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OSHA Targeting the Healthcare Industry for COVID-19 Compliance

Tuesday, March 30, 2021
OSHA Targeting the Healthcare Industry for COVID-19 Compliance

On March 12, OSHA published a compliance directive in which it announced the policies and procedures necessary to implement a National Emphasis Program (NEP) to address the spread of COVID-19 in the workplace. This follows President Biden signing an executive order on January 21st calling for increased regulatory attention on COVID-19 safety in the nation’s workplaces. The executive order also called for OSHA to issue revised guidelines and to “consider” developing an emergency temporary standard for preventing the spread of COVID-19 in the workplace by March 15. That date has come and gone, but the agency has not published a standard or even indicated if they will. 

The guidance instructs employers to do the following:

  • Complete a documented hazard assessment of COVID-19 in each place of work
  • Develop and implement measures to limit the spread of the virus
  • Develop and implement measures to separate infected or potentially infected workers from others
  • Develop and implement physical distancing measures
  • Install and maintain physical barriers when spacing cannot be maintained
  • Develop and implement face-covering measures
  • Develop and implement additional PPE necessary to protect employees
  • Improve ventilation systems
  • Provide supplies to maintain personal hygiene in the workplace
  • Develop and implement protocols 

Employers should document the completion of all the above program elements to prove these elements have actually been implemented. 

The compliance directive calls for increases in inspections of workplaces in which the spread of COVID-19 is most likely to occur. The compliance directive instructs the agency to focus primarily on various segments of the healthcare industry, including physicians’ offices, hospitals, skilled nursing facilities, assisted living facilities, home health care, ambulance services, and others. This is a high priority for the administration, and it is likely the inspections detailed in this compliance directive will start very soon. 

Federal OSHA is compiling a master list of affected operations and sending them to every area office. These area offices can add more businesses to the list as deemed necessary by each Area Director. Once the list is generated, each area office will prepare a list of businesses to be inspected. At that point, compliance officers will visit each location and conduct in-depth inspections of COVID-19 exposure control plans, employee training, personal protective equipment use, and other elements of COVID-19 safety protocol. 

It is important to note these inspections are not announced. Affected businesses must allow the inspection to proceed or risk the compliance officer obtaining a warrant to complete the inspection. Businesses can ask the compliance officer to wait about an hour to prepare for the inspection or contact a safety professional to aid in the process. Inspections will occur during normal business hours, regardless of patients waiting to be seen.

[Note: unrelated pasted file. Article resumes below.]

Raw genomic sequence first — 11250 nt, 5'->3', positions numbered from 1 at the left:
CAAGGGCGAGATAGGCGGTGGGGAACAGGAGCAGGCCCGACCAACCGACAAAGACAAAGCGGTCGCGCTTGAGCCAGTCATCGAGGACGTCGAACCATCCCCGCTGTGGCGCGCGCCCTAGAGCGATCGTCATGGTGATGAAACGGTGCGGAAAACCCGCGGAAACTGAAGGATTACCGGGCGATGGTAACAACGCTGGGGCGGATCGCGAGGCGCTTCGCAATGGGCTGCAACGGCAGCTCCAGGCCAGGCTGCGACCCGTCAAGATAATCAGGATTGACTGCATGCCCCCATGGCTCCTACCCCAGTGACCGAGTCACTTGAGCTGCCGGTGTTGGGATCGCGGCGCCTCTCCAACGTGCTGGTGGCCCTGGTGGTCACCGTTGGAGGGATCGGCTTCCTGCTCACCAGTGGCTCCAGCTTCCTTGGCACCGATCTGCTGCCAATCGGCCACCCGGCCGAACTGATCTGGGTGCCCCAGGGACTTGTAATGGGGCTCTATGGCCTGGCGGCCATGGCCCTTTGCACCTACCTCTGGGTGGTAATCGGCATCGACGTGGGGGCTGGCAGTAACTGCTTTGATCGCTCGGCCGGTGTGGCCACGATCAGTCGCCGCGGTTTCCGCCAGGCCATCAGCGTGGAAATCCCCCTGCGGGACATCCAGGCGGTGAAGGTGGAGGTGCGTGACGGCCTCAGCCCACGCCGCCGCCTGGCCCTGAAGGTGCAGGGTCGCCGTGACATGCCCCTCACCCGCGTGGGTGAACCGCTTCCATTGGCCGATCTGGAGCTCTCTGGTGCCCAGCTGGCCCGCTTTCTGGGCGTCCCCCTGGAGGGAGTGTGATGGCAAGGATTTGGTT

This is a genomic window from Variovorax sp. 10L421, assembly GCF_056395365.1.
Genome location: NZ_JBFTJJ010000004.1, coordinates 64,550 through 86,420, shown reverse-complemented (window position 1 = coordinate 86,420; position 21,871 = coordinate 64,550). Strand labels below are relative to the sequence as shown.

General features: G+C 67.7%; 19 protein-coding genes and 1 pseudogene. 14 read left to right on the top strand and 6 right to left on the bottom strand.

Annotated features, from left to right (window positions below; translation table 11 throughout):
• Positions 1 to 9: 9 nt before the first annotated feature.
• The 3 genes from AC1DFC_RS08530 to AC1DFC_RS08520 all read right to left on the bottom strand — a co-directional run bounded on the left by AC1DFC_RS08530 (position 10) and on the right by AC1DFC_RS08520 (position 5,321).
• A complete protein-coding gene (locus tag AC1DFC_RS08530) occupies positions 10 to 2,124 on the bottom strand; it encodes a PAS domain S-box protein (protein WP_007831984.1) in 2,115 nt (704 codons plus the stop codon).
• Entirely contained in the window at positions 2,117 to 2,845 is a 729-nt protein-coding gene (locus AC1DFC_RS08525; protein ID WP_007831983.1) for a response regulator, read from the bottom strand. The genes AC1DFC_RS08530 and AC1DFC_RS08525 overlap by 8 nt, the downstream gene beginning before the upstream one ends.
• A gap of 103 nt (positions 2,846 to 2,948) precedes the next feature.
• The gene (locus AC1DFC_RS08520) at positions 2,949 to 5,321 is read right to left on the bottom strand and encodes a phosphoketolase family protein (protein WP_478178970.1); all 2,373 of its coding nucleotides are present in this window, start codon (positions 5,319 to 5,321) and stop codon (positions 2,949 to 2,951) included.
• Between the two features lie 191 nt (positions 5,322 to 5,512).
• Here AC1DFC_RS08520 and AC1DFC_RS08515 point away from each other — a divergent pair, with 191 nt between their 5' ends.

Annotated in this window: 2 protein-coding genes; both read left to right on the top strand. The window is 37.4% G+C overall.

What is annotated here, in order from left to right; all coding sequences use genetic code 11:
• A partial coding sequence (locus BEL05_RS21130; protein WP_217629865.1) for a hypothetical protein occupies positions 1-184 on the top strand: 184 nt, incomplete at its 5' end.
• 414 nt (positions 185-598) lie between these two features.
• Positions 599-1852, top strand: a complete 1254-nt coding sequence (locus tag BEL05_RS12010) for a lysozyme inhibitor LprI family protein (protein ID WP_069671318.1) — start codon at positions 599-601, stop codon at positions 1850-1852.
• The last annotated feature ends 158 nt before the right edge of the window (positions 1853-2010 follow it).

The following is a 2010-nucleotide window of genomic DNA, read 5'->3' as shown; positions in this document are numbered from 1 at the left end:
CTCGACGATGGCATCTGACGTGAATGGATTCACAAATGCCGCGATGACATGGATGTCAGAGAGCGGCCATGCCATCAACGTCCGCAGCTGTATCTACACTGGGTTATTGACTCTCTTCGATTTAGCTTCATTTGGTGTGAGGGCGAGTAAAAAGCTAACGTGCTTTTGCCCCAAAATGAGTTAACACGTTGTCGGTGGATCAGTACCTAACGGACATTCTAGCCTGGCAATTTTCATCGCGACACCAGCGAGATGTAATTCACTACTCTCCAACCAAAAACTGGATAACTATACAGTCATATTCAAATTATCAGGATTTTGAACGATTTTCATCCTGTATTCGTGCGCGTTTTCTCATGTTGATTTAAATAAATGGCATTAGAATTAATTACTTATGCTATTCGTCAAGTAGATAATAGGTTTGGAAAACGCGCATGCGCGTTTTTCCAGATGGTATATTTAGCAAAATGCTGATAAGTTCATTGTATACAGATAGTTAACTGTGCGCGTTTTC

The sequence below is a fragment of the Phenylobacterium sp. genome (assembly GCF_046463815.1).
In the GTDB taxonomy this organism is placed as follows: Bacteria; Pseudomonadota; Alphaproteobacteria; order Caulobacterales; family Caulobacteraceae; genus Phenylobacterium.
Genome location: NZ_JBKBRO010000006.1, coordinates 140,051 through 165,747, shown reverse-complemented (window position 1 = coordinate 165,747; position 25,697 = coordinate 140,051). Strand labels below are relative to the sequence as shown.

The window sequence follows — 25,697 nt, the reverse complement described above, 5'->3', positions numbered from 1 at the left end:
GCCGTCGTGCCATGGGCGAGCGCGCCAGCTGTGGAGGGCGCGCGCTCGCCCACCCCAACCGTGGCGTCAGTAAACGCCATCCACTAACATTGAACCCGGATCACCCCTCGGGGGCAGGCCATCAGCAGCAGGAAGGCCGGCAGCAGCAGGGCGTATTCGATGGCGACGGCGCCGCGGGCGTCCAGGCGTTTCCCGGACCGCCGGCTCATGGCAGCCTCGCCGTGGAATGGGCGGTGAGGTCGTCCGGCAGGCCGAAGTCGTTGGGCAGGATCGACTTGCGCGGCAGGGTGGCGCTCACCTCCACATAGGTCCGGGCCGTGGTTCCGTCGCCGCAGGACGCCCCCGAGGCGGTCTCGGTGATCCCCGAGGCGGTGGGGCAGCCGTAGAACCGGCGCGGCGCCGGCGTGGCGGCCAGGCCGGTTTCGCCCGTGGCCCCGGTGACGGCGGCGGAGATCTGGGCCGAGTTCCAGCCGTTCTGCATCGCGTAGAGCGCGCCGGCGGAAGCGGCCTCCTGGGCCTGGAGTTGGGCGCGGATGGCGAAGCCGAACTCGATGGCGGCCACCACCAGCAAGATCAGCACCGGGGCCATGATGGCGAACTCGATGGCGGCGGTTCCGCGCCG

Because the healthcare industry, particularly physicians’ offices, have largely been off OSHA’s radar screen since the agency was formed in 1971, these businesses may not be prepared to handle the inspection in a manner that minimizes exposure to citations and penalties. This can be a costly mistake as the maximum penalty per violation is now $13,653. For example, an employee at a physician’s office not wearing a protective mask violates OSHA’s guidance. The practice is responsible for enforcing safe work practices and can be issued a citation despite the fact the practice issued and required that masks be worn at all times. Documentation demonstrating the medical practice enforces safety rules and protocols can be used to avoid such citations. 

Understanding and exercising an employer’s rights during an inspection is one effective way of avoiding a painful and costly learning experience. Horton Safety Consultants has a team of professionals who understand the inspection process and how these employers can minimize exposure to costly citations. Responding onsite to assist a client with an OSHA inspection is one of the most important services we offer. 

A webinar providing additional information and guidance to the healthcare industry on OSHA inspections will be offered on Wednesday, May 12. Be sure to sign up on our events page

Material posted on this website is for informational purposes only and does not constitute a legal opinion or medical advice. Contact your legal representative or medical professional for information specific to your legal or medical needs.

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